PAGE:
Privacy and security play an important role during the entire research project. All data is stored on secured servers with full disk encryption, and the transfer of data only occurs on secure networks or through the use of HTTPS and GPG encryption.
Personal information is treated specially. The names of the people that are involved in a software development process, including the project leaders, clients and developers themselves, are obfuscated using one-way encryption immediately when the data is collected. This means that one can only determine whether someone is involved in a project if the attacker already has the personal information as well as the original encryption key, which always remains at the source location.

We collect personal information only to uniquely identify the same actor across development platforms used within the same project. Standard obfuscation techniques would be insufficient for this purpose. Our intention is to provide feedback of results on a project level, but details about actor roles may still help in this aspect.

The raw data is only handled by researchers of the GROS project after certificates of good conduct, non-disclosure agreements and privacy impact assessments have been produced or signed. Personal data and project-sensitive information is never shared with anyone outside of the project.


Our goal is to determine how we can effectively and accurately make use of the factors that strongly determine the success or failure of a software development process, using multiple means to measure these factors and the success factor, and finally to automate a system that provides a recommendation regarding the risk and how to reduce it.

Since there exist different kinds of development processes with different means of determining the risk during the lifespan of a project, we focus on a group of methodologies known as Agile software development. In particular, we look at the Scrum framework which makes use of short time frames known as sprints, where developers commit to a number of goals that they think are reachable during this time, and implement the desired features corresponding to those goals. This provides us with a large set of historical information of sets of measurable events, as well as some feedback about whether the developers and the client was satisfied with the process and the delivered product increment.

We focus on determining whether the developers reach all of their goals completely within the allotted time, through the use of various machine learning algorithms which learn from past sprints and provide an indication of the risk. We also estimate the effort required to undertake the user stories and other goals at hand. This allows us to find what kinds of properties are relevant to reaching the goals with more certainty.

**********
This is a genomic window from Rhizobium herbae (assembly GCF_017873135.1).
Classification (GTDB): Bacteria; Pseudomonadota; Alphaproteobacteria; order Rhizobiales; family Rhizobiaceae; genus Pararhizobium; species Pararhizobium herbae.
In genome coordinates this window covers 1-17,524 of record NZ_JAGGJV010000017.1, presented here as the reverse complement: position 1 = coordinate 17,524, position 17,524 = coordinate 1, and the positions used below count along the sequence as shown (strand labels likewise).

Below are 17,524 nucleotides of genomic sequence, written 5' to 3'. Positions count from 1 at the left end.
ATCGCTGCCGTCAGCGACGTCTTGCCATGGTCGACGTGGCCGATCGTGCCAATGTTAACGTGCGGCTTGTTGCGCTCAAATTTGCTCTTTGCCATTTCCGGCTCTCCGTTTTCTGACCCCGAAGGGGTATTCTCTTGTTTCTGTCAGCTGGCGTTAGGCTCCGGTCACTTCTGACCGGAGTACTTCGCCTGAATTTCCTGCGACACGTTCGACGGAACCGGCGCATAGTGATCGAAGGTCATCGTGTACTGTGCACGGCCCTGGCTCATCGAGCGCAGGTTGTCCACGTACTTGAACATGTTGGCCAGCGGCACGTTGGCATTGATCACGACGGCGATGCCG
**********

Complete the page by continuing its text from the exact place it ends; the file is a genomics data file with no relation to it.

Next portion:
Aside from the prediction result, we provide separate but intertwined visualizations which allow people within the organization to inspect the collected data set and view all kinds of events, statistics, and properties in a new way that existing tools do not make available. We specifically make comparisons between projects from the same organization easy such that teams can learn from each other, provide context to their practical methodologies, and help think about improvements to the entire process.

The visualizations that we offer at this point are:

  • a timeline of events occurring in the lifespan of a project, and of individual or multiple sprints, including a linked burn down chart;
  • a heat map showing a calendar of code commit volumes per day while ensuring that projects of different sizes are comparable using color map scaling, with a mode to find extraordinary changes, as well as integration with external calendar data such as weather and traffic;
  • a collaboration graph exhibiting the tight network within an organization where teams help each other at various times of their project lifespans, including a time lapse mode;
  • a leaderboard where statistics about different projects are presented in an interactive fashion, allowing users to delve through and combine different attributes, while still providing measures relevant to the attributes;
  • a status dashboard showing the health and resource usage of projects with support for historical data comparisons;
  • and more visualizations that display the workings of various parts of the process, such as the flow of that issues follow, or provide options to generate customized reports.

View an anonymized version of the visualizations.